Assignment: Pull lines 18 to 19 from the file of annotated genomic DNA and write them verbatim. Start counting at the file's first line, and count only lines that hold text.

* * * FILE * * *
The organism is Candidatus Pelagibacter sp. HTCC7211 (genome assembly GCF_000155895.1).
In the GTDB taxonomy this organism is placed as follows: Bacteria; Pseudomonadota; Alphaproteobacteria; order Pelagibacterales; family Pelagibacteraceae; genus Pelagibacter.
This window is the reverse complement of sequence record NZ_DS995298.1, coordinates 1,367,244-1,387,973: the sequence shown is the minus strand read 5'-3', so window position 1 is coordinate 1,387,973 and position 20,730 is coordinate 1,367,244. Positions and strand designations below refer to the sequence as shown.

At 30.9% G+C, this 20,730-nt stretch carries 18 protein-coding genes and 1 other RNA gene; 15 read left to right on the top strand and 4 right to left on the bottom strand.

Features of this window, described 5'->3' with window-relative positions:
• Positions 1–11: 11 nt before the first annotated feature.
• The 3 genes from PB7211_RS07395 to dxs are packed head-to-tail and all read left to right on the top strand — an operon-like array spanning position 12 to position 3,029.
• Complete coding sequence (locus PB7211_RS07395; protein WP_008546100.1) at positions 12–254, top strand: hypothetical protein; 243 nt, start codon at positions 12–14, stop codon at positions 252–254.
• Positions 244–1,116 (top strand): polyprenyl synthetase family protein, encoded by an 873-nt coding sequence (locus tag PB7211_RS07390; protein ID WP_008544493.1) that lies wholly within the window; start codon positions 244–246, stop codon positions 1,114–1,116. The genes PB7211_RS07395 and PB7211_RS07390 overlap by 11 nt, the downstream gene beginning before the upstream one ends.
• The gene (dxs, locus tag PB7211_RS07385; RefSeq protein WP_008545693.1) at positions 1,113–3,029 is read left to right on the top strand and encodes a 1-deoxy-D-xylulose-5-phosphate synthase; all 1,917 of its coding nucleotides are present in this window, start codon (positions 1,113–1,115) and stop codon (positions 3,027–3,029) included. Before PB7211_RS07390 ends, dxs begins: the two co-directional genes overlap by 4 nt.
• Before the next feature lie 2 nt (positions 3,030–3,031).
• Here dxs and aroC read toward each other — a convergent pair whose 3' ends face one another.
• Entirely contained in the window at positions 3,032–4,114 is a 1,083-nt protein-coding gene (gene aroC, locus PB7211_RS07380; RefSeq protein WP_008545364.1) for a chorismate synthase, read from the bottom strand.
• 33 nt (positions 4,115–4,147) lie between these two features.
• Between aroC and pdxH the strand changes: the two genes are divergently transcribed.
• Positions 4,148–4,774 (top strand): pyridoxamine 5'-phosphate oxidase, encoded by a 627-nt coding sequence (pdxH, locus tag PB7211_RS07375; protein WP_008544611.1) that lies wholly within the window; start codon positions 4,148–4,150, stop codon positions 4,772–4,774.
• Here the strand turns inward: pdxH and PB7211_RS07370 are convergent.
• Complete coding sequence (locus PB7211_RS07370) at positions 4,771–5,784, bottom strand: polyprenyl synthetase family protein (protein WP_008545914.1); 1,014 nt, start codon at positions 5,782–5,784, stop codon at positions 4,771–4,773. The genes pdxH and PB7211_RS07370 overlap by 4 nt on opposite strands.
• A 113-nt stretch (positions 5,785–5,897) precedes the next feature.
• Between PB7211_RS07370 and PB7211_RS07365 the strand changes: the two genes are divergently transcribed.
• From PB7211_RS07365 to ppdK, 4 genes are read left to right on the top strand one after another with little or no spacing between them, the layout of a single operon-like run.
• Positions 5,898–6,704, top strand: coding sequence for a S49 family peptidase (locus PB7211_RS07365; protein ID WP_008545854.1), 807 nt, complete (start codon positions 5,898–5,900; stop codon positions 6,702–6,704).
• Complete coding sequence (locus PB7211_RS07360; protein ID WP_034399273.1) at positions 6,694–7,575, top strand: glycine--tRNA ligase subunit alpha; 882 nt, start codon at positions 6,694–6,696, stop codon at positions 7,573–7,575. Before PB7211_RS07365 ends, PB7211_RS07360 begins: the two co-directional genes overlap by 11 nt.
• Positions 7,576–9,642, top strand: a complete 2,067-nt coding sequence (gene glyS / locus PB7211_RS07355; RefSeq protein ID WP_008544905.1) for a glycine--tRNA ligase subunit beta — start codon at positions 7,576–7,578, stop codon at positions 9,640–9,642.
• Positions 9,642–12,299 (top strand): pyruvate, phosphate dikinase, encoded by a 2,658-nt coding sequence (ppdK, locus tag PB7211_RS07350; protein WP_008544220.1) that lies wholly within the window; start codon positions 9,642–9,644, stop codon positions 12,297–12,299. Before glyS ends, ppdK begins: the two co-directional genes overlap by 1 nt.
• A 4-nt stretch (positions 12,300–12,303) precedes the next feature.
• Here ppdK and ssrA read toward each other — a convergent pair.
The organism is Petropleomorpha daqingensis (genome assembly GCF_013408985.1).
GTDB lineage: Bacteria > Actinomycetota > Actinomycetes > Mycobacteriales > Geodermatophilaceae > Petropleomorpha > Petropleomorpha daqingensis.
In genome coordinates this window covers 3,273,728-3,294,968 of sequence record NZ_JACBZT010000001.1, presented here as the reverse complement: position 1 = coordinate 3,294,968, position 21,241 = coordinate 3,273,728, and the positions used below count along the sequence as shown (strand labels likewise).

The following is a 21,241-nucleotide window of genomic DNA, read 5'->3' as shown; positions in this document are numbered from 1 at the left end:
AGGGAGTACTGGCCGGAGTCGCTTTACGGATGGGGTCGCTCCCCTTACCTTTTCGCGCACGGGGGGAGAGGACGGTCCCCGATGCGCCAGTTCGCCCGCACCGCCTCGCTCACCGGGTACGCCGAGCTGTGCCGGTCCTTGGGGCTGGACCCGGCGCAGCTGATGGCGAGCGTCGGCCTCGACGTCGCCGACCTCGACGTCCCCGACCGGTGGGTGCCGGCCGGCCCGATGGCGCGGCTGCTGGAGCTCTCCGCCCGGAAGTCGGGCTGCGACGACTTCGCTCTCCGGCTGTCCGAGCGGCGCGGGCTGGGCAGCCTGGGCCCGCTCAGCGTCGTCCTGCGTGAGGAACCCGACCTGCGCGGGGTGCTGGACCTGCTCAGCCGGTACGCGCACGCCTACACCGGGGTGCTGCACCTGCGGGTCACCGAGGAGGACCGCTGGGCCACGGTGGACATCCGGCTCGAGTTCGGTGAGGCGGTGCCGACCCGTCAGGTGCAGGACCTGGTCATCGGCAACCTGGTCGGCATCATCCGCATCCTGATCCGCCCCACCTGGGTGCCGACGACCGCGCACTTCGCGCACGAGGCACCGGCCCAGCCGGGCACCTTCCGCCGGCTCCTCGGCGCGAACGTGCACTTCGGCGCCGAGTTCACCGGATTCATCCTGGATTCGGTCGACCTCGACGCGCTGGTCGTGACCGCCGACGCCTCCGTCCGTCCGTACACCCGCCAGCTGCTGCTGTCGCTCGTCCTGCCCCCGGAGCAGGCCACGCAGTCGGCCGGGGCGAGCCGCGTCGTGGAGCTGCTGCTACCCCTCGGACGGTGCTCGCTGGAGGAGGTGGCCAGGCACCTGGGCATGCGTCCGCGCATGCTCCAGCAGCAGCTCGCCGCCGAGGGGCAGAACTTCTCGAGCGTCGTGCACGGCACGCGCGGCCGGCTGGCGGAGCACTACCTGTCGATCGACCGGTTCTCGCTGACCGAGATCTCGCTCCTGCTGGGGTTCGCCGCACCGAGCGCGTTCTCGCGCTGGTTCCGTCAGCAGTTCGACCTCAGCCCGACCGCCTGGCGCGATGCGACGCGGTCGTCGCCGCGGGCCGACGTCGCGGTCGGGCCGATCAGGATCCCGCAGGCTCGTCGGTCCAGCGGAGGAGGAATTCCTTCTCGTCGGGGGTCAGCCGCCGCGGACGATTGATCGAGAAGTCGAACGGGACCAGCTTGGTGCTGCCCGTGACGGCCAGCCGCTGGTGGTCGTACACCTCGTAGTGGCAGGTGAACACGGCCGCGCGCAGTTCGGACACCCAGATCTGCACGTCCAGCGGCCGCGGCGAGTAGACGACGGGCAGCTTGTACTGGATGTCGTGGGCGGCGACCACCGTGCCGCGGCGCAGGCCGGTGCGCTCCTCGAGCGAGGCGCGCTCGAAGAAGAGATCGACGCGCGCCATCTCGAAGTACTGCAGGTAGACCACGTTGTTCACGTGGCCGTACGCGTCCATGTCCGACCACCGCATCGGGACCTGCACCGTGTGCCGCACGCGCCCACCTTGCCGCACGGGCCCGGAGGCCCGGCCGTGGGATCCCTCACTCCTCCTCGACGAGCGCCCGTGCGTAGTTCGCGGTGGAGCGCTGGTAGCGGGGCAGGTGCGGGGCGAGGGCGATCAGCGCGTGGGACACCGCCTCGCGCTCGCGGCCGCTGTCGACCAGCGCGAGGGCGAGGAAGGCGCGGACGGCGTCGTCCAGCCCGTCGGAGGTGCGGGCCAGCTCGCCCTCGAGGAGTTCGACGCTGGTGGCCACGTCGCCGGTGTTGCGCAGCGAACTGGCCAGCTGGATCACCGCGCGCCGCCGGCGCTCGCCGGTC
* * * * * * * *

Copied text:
• Complete coding sequence (locus PB7211_RS07370) at positions 4,771–5,784, bottom strand: polyprenyl synthetase family protein (protein WP_008545914.1); 1,014 nt, start codon at positions 5,782–5,784, stop codon at positions 4,771–4,773. The genes pdxH and PB7211_RS07370 overlap by 4 nt on opposite strands.
• A 113-nt stretch (positions 5,785–5,897) precedes the next feature.